Situational and Intrapersonal Moderators of Sport Competition State Anxiety

By Martin, Kathleen A.; Hall, Craig R. | Journal of Sport Behavior, December 1997 | Go to article overview

Situational and Intrapersonal Moderators of Sport Competition State Anxiety


Martin, Kathleen A., Hall, Craig R., Journal of Sport Behavior


In recent years, sport researchers have examined a variety of individual difference and situational variables that may moderate levels of sport competition anxiety (Smith & Smoll, 1990; Vealey, 1990). For example, several researchers have suggested that the social context of the sport competition (i.e., team or individual event) moderates anxiety levels, with individual sports evoking greater anxiety than team sports (Martens, Burton, Vealey, Bump, & Smith, 1990; Passers, 1982; Scanlan, 1984; Smith & Smoll, 1990). However, research comparing pre-competition state anxiety levels between individual and team athletes has produced equivocal findings. One possible explanation for these conflicting results may stem from the use of between-sport designs which do not control for sport factors and individual differences which may influence the relationship between the team/individual sport situation and sport competition anxiety.

Specifically, some studies have reported that individual sport participants manifest greater state anxiety than team sport participants (Furst & Tenenbaum, 1986; Simon & Martens, 1979), while other researchers have reported no significant differences in state anxiety between team and individual sport athletes (Colley, Roberts, & Chipps, 1985; Tenenbaum & Milgram, 1978). All of these studies compared anxiety levels between athletes from team sports such as basketball and volleyball versus different athletes from different individual sports such as gymnastics, swimming, and track and field. Research suggests that sport factors such as physical contact, threat of physical harm, and subjective versus objective scoring procedures may moderate competitive state anxiety levels (Martens et al., 1990; Simon & Martens, 1979). We are unaware of any studies that have controlled for all of these sport factors simultaneously when comparing athletes' anxiety levels across team and individual sport situations. Thus, any anxiety differences observed between individual and team athletes in previous studies may have been partly due to differences in sport factors other than the individual/team nature of the sport.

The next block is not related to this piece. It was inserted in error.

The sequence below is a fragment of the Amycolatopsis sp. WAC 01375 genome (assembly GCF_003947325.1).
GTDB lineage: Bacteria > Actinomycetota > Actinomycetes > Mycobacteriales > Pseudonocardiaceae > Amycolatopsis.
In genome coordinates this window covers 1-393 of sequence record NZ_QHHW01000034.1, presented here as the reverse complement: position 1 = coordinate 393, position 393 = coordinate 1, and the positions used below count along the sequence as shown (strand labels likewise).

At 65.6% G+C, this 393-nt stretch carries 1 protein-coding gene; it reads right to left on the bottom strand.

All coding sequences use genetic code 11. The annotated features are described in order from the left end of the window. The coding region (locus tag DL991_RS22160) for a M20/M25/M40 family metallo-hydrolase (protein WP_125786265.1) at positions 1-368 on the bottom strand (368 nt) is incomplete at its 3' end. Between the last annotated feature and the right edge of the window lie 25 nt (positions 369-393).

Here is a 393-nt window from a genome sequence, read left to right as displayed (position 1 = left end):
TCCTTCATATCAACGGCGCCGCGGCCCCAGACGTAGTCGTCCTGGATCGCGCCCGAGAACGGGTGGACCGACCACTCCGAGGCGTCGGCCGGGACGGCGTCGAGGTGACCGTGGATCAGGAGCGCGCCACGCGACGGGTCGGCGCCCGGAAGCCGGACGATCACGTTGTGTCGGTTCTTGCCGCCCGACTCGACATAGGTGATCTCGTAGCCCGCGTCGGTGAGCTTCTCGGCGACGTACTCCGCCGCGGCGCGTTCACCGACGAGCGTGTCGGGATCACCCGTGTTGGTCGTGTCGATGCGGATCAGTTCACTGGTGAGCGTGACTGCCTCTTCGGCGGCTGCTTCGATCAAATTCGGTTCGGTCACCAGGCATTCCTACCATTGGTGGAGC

Another problem with between-sport comparisons of team versus individual sport anxiety, is that this approach falls to control for the possibility that different sports attract individuals with differential tendencies to experience sport competition anxiety. For example, research suggests that an individual's birth order (i.e., whether one is an only child, first born, second born, youngest, etc.) may affect both the type and degree of involvement in sport (cf. McPherson, Guppy, & McKay, 1976). First born individuals are more likely to avoid sports in which the threat and severity of physical injury is perceived to be high (e.g., diving, hurdling, skiing, gymnastics, and wrestling; Casher, 1977) and the opportunity to affiliate under stress tends to be low (Casher, 1977; Nisbett 1968; Yiannakis, 1976). Research also suggests that first borns experience stronger anxiety responses than later born individuals under a variety of anxiety-arousing situations (Kushnir, 1978). Thus, studies comparing team and individual sport participants' anxiety levels should control for individual difference factors such as birth order which may moderate the composition of sport groups as well as anxiety levels.

While a few studies have looked at birth order and anxiety related to potential physical harm in motor contexts (Alberts & Landers, 1977; Landers, 1979), the relationship between birth order and sport competition anxiety has received virtually no attention. As first born children are socialized into sport differently (Ebihara, Ikeda, & Myiashita, 1983; Landers, 1979), identification of birth order differences in state anxiety levels may shed some light on socialization factors that are responsible for individual differences in competitive anxiety. For example, parents have higher expectations of their first born children (e. …

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